In contrast to Kassel, Göttingen’s relatively small nature allowed it to avoid bombing. Because of this you can still see many half-timbered and pre-Baroque houses in the city core. Today people know Göttingen more for its university than anything else: indeed, one of Whitney’s German profs had even studied there.
Like most German cities, Göttingen has a long and recognized* history. From Wikipedia:
The origins of Göttingen can be traced back to a village named Gutingi to the immediate south-east of the eventual city. The name of the village probably derives from a small stream, called the Gote, that once flowed through it. Since the ending -ing denoted “living by”, the name can be understood as “along the Gote”. Archaeological evidence points towards a settlement as early as the 7th century. It is first historically mentioned in a document by the Holy Roman Emperor Otto I in 953 AD, in which the emperor gives some of his belongings in the village to the Moritz monastery in Magdeburg. Archaeological findings point to extensive commercial relations with other regions and a developed craftsmanship in this early period.
The University of Göttingen was founded in 1737 by George II August, who was King of Great Britain and Ireland, Duke of Brunswick-Lüneburg and prince-elector of Hanover. During the Napoleonic period, the city was briefly in the hands of Prussia in 1806, turned over in 1807 to the newly created Napoleonic Kingdom of Westphalia, and returned to the State of Hanover in 1813 after Napoleon’s defeat. In 1814 the prince-electors of Hanover were elevated to kings of Hanover and the Kingdom of Hanover was established. During the Austro-Prussian War (1866), the Kingdom of Hanover had attempted to maintain a neutral position. After Hanover voted in favour of mobilising confederation troops against Prussia on 14 June 1866, Prussia saw this as a just cause for declaring war. In 1868, the Kingdom of Hanover was dissolved and Göttingen became part of the Prussian Province of Hanover. The Province of Hanover was eventually disestablished in 1946.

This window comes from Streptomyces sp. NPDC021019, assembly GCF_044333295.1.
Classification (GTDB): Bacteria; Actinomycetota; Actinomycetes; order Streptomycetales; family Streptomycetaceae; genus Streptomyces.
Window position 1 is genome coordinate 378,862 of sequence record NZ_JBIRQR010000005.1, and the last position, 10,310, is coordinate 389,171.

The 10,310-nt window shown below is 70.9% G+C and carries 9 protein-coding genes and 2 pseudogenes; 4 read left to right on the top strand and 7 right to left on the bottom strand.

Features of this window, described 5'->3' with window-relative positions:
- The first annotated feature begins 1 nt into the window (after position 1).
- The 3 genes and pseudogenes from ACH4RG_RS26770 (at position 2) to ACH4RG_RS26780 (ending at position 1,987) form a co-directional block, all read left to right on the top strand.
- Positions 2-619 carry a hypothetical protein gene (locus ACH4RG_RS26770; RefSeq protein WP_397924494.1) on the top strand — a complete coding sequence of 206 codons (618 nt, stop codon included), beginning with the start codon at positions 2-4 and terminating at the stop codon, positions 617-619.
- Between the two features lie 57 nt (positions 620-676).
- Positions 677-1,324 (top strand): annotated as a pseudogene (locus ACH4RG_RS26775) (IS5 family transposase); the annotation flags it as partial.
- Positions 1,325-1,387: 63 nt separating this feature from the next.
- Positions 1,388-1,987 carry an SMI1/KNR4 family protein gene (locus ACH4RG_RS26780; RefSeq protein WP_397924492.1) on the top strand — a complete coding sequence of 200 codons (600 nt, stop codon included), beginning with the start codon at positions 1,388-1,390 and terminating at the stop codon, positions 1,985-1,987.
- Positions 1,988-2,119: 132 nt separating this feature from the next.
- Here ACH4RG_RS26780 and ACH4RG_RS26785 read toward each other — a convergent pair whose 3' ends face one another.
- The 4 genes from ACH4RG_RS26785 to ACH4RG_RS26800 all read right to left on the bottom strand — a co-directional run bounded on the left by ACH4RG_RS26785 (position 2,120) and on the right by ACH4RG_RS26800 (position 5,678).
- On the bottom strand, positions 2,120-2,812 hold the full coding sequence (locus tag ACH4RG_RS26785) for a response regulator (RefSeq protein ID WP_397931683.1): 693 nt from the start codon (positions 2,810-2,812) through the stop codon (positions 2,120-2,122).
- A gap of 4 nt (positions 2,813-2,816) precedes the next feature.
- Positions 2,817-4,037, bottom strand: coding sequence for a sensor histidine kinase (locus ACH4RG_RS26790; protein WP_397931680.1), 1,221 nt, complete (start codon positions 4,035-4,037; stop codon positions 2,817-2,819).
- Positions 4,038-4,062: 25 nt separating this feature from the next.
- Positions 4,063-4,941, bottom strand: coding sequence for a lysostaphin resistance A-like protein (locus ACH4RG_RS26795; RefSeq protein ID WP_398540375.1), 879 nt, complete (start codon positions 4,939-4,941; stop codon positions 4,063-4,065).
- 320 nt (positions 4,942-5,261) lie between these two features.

[During the War] Göttingen suffered comparatively little damage. Only about 2.1% of the city was destroyed. Beginning in July 1944, the air raids were sometimes heavier, but these mainly hit the area of the main railway station. The historic old town of Göttingen remained practically undamaged.
We drove around the city until finding an empty and abandoned-looking parking garage tucked away behind the university of all places, and at least I was surprised that the garage was managed by an employee rather than an Automat.
We wandered around the Altstadt, doing our best to dodge cyclists, and took refuge first in a British goods shop, then in an empty and uncomfortably quiet underground restaurant. We saw the Gänseliesel, a statue of a young girl with a goose that, according at least to tradition, all PhD recipients from the university are supposed to kiss. After a bit more bumbling about Heather bought a vacuum cleaner, Beth drove on the wrong side of the road to get into an underground garage at the grocery store, and we headed back to Kassel to make Tacos.
We weren’t really sad to leave Göttingen. It was actually kinda boring, though I’m sure that had we met some German students there they might have changed our minds. I guess it just goes to show that pretty buildings aren’t everything!
*”Recognized” being the key word here, for while the places we built our cities have long histories, we choose to ignore them, celebrating only the foundations laid by settlers.